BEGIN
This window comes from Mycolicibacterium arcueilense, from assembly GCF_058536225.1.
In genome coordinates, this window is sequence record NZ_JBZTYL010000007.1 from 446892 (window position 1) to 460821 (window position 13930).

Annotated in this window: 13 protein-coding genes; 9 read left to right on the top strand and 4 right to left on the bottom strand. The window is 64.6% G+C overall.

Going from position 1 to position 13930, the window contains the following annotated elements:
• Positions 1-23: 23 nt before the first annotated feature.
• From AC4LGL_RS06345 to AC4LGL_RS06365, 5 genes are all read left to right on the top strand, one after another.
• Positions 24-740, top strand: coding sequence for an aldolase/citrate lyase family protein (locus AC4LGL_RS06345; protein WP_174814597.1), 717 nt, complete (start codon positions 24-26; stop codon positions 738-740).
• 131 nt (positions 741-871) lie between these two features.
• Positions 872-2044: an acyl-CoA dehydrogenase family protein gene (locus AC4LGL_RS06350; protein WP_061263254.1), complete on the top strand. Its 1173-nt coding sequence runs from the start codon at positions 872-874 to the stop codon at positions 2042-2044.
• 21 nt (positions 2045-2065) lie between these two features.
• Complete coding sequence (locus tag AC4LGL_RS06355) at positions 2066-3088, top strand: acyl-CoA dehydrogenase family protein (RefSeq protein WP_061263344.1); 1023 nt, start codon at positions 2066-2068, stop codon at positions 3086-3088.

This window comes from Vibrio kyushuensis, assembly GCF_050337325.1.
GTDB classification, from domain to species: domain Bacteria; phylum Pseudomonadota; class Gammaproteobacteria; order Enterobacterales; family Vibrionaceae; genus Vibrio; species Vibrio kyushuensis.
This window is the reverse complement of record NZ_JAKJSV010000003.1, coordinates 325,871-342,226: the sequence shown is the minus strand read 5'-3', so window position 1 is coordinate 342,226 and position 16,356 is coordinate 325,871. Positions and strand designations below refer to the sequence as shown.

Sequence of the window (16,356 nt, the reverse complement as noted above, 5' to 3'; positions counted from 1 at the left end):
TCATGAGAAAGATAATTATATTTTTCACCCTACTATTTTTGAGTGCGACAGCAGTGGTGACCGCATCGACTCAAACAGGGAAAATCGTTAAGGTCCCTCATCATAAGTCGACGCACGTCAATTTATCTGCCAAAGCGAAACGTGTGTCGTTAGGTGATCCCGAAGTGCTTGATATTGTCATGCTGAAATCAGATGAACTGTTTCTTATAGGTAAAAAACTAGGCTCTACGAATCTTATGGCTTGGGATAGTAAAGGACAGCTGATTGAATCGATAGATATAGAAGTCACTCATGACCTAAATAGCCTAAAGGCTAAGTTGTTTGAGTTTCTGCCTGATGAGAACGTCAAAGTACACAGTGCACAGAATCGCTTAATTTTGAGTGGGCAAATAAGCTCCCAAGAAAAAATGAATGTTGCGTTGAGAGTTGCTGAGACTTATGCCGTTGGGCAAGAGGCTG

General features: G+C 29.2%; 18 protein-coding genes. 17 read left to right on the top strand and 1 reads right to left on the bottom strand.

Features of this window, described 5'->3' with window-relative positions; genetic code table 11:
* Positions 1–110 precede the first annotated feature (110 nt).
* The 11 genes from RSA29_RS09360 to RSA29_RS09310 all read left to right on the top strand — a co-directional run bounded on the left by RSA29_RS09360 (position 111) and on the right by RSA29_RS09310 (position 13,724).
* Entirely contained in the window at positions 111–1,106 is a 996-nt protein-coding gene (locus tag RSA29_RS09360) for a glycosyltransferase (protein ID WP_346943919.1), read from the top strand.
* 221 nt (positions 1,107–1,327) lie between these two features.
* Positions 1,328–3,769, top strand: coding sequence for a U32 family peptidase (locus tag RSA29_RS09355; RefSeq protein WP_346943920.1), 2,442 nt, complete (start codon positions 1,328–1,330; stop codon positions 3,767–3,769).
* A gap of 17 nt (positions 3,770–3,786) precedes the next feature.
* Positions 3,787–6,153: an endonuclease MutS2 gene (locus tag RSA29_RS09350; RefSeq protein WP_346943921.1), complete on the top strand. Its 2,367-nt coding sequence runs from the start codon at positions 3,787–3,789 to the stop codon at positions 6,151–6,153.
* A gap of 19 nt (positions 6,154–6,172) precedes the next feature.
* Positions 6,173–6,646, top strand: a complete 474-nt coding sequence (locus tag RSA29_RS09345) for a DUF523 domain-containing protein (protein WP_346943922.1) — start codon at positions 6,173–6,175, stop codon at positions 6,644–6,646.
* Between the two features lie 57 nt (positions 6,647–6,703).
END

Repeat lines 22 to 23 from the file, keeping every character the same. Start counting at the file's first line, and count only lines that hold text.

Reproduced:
* 221 nt (positions 1,107–1,327) lie between these two features.
* Positions 1,328–3,769, top strand: coding sequence for a U32 family peptidase (locus tag RSA29_RS09355; RefSeq protein WP_346943920.1), 2,442 nt, complete (start codon positions 1,328–1,330; stop codon positions 3,767–3,769).